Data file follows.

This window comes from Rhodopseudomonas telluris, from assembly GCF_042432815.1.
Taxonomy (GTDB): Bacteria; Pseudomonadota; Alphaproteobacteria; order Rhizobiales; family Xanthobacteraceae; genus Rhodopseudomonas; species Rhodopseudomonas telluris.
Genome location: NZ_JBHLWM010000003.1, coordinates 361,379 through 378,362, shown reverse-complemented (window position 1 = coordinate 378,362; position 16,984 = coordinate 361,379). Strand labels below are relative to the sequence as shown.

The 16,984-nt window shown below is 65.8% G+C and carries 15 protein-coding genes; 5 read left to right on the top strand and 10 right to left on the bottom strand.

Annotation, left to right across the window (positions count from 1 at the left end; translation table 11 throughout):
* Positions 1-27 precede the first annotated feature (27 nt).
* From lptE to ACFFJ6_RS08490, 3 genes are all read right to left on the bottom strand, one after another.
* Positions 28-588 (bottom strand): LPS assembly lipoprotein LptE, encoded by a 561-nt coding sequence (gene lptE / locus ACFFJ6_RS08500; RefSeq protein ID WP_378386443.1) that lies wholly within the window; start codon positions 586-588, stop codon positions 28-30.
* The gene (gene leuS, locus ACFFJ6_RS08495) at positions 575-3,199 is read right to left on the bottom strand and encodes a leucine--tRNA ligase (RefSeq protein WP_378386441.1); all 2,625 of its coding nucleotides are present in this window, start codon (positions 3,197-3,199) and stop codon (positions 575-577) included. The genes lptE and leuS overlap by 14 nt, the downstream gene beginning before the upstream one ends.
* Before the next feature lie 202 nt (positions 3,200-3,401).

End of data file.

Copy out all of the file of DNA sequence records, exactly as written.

This window comes from Rhodopseudomonas telluris, from assembly GCF_042432815.1.
Taxonomy (GTDB): Bacteria; Pseudomonadota; Alphaproteobacteria; order Rhizobiales; family Xanthobacteraceae; genus Rhodopseudomonas; species Rhodopseudomonas telluris.
Genome location: NZ_JBHLWM010000003.1, coordinates 361,379 through 378,362, shown reverse-complemented (window position 1 = coordinate 378,362; position 16,984 = coordinate 361,379). Strand labels below are relative to the sequence as shown.

The 16,984-nt window shown below is 65.8% G+C and carries 15 protein-coding genes; 5 read left to right on the top strand and 10 right to left on the bottom strand.

Annotation, left to right across the window (positions count from 1 at the left end; translation table 11 throughout):
* Positions 1-27 precede the first annotated feature (27 nt).
* From lptE to ACFFJ6_RS08490, 3 genes are all read right to left on the bottom strand, one after another.
* Positions 28-588 (bottom strand): LPS assembly lipoprotein LptE, encoded by a 561-nt coding sequence (gene lptE / locus ACFFJ6_RS08500; RefSeq protein ID WP_378386443.1) that lies wholly within the window; start codon positions 586-588, stop codon positions 28-30.
* The gene (gene leuS, locus ACFFJ6_RS08495) at positions 575-3,199 is read right to left on the bottom strand and encodes a leucine--tRNA ligase (RefSeq protein WP_378386441.1); all 2,625 of its coding nucleotides are present in this window, start codon (positions 3,197-3,199) and stop codon (positions 575-577) included. The genes lptE and leuS overlap by 14 nt, the downstream gene beginning before the upstream one ends.
* Before the next feature lie 202 nt (positions 3,200-3,401).